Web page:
Halloween is pretty much my favorite holiday, it’s creative and fun and it inspires me; this year I’ve needle felted several Halloween puppets. Most of these puppets were time intensive and they have lots of details; I want to share some of my techniques and thoughts about needle felting faces in this post. Not all portraits have to be photo-realistic, cartoon techniques and-caricatures are also good ways to make needle felted portraits. My needle felted portraits tend to be realistic. NOTE: This is an advanced project but it can be simplified. This puppet is not a toy because of the hair and eyes which can be choking hazards for children. If you wish to make a puppet as a toy, needle felt the eyes (don’t use glass or plastic eyes or fake eye lashes) and felt the hair firmly so it can’t be pulled out.
These puppets can be used for puppet shows and they can also be conversational pieces of sculpture for your home or business.
My mother always told me not to talk politics or religion in polite company; that’s a tall order when writing or felting about the 2016 American presidential elections! I’ve been working on these needle felted puppets for months, inspired by the news and daily political events. I wanted to name the body of work but I’ve had a hard time choosing between: The Greatest Show on Earth, American Horror Story or Nightmare on Pennsylvania Avenue! Felting and re-felting the puppet faces for just the right look and creating the costumes for each puppet (mini suits and collared shirts are not easy to make). FYI: each puppets is wearing a handmade designer-suit because I bought designer suit fabric at my favorite fabric store and Hillary is wearing a little red crepe-georgette number of the highest quality!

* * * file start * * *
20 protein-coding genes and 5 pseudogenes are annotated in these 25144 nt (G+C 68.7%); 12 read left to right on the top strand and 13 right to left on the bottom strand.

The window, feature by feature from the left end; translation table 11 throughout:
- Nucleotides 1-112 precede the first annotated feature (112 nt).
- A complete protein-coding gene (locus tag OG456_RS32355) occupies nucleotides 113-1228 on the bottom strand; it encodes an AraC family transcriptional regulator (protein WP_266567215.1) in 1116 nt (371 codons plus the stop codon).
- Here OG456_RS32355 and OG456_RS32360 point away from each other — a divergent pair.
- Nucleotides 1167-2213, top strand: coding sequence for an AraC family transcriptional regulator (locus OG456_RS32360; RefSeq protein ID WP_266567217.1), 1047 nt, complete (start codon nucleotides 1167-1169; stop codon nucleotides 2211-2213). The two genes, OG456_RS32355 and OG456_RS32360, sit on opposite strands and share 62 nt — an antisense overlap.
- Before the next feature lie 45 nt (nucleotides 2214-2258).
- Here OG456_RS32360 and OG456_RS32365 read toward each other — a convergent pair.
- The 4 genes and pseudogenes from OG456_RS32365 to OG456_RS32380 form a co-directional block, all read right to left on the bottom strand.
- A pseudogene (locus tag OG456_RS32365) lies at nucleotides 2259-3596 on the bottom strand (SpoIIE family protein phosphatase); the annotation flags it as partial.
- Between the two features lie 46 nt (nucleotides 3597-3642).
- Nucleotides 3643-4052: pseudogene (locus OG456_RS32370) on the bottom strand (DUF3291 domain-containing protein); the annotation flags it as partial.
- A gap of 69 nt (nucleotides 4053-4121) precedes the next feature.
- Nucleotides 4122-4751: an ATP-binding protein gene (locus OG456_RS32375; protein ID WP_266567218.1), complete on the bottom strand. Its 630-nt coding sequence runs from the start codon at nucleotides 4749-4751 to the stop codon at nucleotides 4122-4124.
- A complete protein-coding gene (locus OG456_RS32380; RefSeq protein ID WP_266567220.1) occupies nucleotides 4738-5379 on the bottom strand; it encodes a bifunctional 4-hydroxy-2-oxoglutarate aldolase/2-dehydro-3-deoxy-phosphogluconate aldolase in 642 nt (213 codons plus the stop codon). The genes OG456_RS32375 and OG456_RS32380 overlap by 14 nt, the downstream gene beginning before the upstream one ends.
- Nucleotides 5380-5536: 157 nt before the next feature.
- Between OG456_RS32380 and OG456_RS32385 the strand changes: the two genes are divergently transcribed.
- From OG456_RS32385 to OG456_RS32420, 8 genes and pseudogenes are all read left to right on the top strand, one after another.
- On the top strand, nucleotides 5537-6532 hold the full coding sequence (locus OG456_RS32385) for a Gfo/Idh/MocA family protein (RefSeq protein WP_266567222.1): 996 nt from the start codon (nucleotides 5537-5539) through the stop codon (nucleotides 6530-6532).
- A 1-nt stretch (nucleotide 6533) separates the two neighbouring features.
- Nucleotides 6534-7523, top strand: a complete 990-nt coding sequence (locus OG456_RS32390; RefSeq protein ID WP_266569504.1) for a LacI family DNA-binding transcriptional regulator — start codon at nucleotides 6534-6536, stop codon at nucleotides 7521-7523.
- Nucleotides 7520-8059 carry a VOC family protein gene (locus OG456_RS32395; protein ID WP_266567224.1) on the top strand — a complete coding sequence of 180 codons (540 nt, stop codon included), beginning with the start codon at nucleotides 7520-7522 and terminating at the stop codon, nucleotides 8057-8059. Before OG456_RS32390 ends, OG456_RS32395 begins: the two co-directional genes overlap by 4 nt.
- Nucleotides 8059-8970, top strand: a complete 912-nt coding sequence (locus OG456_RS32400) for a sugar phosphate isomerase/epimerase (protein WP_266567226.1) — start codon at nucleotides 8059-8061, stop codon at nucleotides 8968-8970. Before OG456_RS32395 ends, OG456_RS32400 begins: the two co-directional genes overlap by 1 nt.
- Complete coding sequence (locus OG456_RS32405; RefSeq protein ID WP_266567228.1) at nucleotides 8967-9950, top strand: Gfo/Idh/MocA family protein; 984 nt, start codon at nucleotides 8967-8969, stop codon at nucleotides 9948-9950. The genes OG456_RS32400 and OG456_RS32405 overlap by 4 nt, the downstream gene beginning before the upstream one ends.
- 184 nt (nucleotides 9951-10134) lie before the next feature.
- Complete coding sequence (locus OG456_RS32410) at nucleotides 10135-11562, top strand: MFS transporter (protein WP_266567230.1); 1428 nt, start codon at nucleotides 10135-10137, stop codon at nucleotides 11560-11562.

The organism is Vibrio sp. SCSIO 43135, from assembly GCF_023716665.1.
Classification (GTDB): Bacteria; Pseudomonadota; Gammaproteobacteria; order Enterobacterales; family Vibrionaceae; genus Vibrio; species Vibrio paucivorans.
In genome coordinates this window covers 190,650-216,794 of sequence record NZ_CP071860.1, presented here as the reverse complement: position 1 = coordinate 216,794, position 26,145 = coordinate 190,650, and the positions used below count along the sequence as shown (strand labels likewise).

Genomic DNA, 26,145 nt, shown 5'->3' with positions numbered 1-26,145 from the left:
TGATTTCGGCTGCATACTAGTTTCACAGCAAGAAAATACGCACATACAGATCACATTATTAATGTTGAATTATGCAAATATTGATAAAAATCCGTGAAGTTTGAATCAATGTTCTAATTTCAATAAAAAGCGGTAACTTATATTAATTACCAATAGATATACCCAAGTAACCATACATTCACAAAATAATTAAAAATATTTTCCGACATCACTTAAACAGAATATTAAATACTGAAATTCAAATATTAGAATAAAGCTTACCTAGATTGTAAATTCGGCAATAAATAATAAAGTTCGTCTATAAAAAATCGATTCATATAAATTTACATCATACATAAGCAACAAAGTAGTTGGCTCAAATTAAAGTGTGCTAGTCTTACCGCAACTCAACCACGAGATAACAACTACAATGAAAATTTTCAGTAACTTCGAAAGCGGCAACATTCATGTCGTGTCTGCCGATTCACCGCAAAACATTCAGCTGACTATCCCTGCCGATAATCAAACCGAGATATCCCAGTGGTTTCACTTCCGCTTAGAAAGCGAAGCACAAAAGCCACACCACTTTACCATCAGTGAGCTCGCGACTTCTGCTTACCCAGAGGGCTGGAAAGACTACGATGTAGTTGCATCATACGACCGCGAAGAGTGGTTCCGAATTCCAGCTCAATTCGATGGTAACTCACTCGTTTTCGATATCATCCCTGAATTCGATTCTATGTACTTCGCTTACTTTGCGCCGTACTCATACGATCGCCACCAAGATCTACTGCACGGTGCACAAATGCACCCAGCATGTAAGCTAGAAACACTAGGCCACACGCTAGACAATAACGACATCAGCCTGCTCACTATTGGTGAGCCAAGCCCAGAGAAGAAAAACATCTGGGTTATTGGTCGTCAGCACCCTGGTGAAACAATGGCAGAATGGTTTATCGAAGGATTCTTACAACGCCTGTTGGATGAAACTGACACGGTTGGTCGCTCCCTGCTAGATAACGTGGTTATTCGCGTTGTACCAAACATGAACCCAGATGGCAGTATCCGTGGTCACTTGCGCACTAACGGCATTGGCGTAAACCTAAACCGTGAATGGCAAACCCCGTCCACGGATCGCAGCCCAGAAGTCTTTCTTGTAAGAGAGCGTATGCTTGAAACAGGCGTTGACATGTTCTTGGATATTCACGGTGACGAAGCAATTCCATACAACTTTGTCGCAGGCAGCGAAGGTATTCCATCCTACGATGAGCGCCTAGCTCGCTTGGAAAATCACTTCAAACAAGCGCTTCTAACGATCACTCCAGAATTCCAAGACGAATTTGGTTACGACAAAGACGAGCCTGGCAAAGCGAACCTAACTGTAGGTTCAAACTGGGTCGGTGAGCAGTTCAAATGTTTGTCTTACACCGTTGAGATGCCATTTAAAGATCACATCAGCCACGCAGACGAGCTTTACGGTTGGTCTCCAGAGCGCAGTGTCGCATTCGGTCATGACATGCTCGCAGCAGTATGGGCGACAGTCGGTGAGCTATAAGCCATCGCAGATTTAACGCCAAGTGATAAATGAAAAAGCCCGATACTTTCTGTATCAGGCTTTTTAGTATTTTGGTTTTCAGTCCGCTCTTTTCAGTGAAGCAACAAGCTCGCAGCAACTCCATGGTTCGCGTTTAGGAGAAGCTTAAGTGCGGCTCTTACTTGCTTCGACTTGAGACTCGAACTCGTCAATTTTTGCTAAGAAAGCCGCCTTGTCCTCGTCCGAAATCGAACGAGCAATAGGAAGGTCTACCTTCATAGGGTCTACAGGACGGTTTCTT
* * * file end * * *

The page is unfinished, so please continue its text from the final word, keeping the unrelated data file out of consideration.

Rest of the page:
My conundrum was that I wanted to “put my two cents worth in” but really not offend anyone while doing it because I have dear friends on both sides of the debate. I couldn’t bring myself to trash talk anyone but sometimes just reporting on the behaviors of the nominees was enough. My thing with the election is just how “down and dirty” it has become and personally I find it distasteful and embarrassing for America.
I think I can express myself just by “reporting” on the events or very similar events that have transpired over the last campaign year! Needle felting a portrait is either kind of easy or very difficult depending on your subject. Hillary Clinton has a delicate nose, she has no major defining features except maybe for her pronounced cheek bones; felting Hillary was tedious!
Bernie Sanders was the easiest portrait to felt because he has a pronounced nose, a facial shape that’s easy to recreate and hair that is “free” and easily recognizable.
Here, Donald Trump says that he’s number one; there are abundant poses that can be used and that help with “the Donald” portrait! There are so many familiar physical characteristics that define Donald Trump that one would think felting him was very easy, but not so. Trump’s cotton-candy hair was the easiest part of his portrait but Trump also has a small, delicate nose that was very hard capture.
Barak Obama was easy to felt; his features are not delicate and his look is easy to capture (salt and pepper hair and flying ears). I felted Obama eight years ago at the time he won his first presidential election. Eight years ago I didn’t have the right color of beige-brown to felt him so I had to mix the wool and I called the color Obama-brown. Today I have many more nuances of wool colors which helps immensely. You can see my progress from today’s Obama puppet portrait compared to the first Obama portrait of eight years ago!